So gambling went on merrily among all classes, as we may see by the following notices from the Morning Post:

"5 July 1797. Is Mr Ogden (now called the Newmarket Oracle), the same person who, five-and-twenty years since, was an annual pedestrian to Ascot, covered with dust amusing himself with pricking in the belt, hustling in the hat &c., amongst the lowest class of rustics, at the inferior booths of the fair?

"Is D-k-y Bw, who has now his snug farm, the same person who, some years since, drove post chaise for Ty of Bagshot, could neither read nor write, and was introduced to the family only by his pre-eminence at cribbage i

"Is Mr Twycross (with his phaeton), the same person who, some years since, became a bankrupt in Tavistock Street, immediately commenced the Man of Fashion at Bath, kept /running horses, &c., secundum artem?

"Is Mr Phillips (who has now his town and country house, the most fashionable style,) the same who was, originally, a linen draper and bankrupt at Salisbury, and who made his first family entré in the metropolis, by his superiority at Billiards (with Capt. Wallace, Orrell, &c.) at Cropley's in Bow Street ?

"Was poor carbuncled Pe (so many years the favourite decoy duck of the family) the very barber of Oxford who, in the midst of the operation upon a gentleman's face, laid down his razor, swearing that he would never shave another man so long as he lived, and immediately became the hero of the Card Table, the bones, the box, and the cock-pit?"

“5 April 1805. The sum lately lost at play by a lady of high rank is variously stated. Some say it does not amount to more than £200,000, while others assert that it is little short of £700,000. Her Lord is very unhappy on the occasion, and is still undecided with respect to the best mode to be adopted in the unfortunate predicament.”

30 June 1806. The Marquis of Hd is said to have been so successful at play, this season, as to have cleared £60,000. The Earl of B- e has won upwards of £50,000, clear of all deductions. A Right Reverend is stated to be amongst those who are minus on this occasion." “8 July 1806. A certain Noble Marquis, who has been very fortunate, this season, in his gaming speculations, had a run of ill-luck last week. At one sitting his Lordship was minus no less a sum than thirteen thousand pounds!"

15 July 1806. The noble Marquis, who has been so great a gainer this season, at hazard, never plays with anyone, from a PRINCE, to a Commoner, without having the stakes first laid on the table. His lordship was always considered as a sure card, but, now, his fame is established, from the circumstance of his having cleared £35,000, after deducting all his losses for the last six months."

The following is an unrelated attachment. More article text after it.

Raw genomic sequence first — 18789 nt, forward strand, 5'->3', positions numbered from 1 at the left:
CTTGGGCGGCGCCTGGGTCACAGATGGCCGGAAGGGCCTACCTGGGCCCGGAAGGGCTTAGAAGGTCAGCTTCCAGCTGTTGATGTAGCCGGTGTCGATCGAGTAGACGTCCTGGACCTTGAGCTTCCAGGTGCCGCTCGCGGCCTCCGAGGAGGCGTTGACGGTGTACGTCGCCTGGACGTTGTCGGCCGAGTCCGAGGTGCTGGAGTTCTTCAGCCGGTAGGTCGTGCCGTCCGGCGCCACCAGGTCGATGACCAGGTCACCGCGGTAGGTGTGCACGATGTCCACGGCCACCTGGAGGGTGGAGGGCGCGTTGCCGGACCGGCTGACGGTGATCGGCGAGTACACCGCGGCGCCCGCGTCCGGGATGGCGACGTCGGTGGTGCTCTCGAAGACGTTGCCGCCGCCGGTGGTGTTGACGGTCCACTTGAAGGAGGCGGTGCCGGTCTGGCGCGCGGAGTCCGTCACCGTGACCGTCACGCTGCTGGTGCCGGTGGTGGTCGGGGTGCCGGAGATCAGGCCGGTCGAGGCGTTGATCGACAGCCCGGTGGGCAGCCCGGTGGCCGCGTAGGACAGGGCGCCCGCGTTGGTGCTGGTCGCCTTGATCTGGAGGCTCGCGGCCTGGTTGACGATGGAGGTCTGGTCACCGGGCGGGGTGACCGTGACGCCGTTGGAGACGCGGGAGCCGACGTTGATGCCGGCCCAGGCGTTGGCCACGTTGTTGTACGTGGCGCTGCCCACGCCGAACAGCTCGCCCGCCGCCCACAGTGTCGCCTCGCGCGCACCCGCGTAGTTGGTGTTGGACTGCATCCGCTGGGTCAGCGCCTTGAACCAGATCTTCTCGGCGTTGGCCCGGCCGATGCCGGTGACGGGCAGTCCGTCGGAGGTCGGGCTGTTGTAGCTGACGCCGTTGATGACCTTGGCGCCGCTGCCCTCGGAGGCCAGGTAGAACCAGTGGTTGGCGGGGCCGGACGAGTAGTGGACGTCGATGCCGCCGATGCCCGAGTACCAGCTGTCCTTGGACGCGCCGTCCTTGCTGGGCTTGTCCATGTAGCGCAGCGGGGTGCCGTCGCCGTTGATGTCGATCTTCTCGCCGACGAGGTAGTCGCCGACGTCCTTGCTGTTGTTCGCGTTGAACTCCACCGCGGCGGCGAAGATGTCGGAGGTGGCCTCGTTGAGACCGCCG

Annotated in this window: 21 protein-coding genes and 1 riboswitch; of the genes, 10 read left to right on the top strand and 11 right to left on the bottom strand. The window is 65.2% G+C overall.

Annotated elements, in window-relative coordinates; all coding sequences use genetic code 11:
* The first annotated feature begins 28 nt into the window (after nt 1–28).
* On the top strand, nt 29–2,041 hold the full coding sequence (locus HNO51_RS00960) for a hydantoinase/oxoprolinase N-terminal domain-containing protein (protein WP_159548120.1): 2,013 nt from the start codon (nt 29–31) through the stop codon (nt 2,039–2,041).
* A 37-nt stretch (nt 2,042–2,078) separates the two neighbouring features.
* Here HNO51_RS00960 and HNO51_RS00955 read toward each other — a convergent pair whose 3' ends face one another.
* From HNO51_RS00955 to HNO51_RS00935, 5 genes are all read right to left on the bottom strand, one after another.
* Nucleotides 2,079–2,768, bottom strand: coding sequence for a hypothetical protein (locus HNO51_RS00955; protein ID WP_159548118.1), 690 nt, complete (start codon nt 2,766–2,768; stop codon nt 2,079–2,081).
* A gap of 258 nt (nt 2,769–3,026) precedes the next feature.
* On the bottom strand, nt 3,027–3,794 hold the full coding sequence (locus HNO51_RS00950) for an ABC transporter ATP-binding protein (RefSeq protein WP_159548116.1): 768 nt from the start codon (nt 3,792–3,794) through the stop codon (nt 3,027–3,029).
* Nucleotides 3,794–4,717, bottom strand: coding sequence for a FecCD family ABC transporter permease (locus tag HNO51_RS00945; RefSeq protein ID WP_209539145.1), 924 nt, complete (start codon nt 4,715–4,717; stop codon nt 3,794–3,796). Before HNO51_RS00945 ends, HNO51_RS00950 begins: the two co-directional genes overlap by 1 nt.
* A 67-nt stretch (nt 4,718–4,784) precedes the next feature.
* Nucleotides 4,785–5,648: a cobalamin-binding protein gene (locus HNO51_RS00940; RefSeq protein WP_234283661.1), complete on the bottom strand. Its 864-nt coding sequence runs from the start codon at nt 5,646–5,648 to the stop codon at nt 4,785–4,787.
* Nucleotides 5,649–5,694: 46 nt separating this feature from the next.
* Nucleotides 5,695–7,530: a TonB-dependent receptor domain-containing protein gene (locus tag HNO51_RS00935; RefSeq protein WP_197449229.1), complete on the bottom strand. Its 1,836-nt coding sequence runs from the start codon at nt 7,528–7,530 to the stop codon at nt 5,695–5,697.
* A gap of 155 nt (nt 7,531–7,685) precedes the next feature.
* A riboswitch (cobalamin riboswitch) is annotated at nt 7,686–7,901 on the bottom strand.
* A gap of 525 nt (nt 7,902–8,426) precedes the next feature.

"Morning Herald, 16 June 1804. A noble Lord, lately high in office, and who manifests a strong inclination to be re-instated in his political power, lost, at the UNION,

a night or two back, 4000 guineas before twelve o'clock; but, continuing to play, his luck took a turn, and he rose a winner of a 1000 before five the next morning."

I have, also, two newspaper cuttings, but know not whence they came. "Mar. 28, 1811. The brother of a Noble Marquis is said to have lately won, at hasard, upwards of £30,000, all in one night!" April 3, 1811. young gentleman of family and fortune lost £7000, on Sunday Morning, at a gaming house in the neighbourhood of Pall Mall."


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This brings us to the time when, owing to the mental affliction of George III., the Prince of Wales became Regent, and during his reign, both as Regent and King, gambling throve; and I propose to quote somewhat from Captain Gronow, whose chatty Reminiscences are about the best of those times. But before doing so I must tell the following anecdote which relates to that General Scott whom Gronow mentions.

Lord G had a most unfortunate propensity to gamble; and, in one night, he lost £33,000 to General Scott. Mortified at his ill-fortune he paid the money and wished to keep the circumstance secret; it was, however, whispered about. His lordship, to divert his chagrin, went, a few nights afterwards, to a Masquerade at Carlisle House, Soho, and he found all the company running after three Irish young ladies of the name of Ge, in the character of the three witches in Macbeth. These ladies were so well acquainted with everything that was going on in the great world that they kept the room in a continual roar of laughter by the brilliancy of their wit, and the happiness of its application to some people of rank who were present. They knew Lord C and they knew of his loss, though he did not know them. He walked up to them, and, in a

solemn tone of voice, thus addressed them :—

"Ye black and midnight hags,-what do ye do? Live ye? or are ye aught that man may question? Quickly unclasp to me the book of fate,

And tell if good, or ill, my steps await."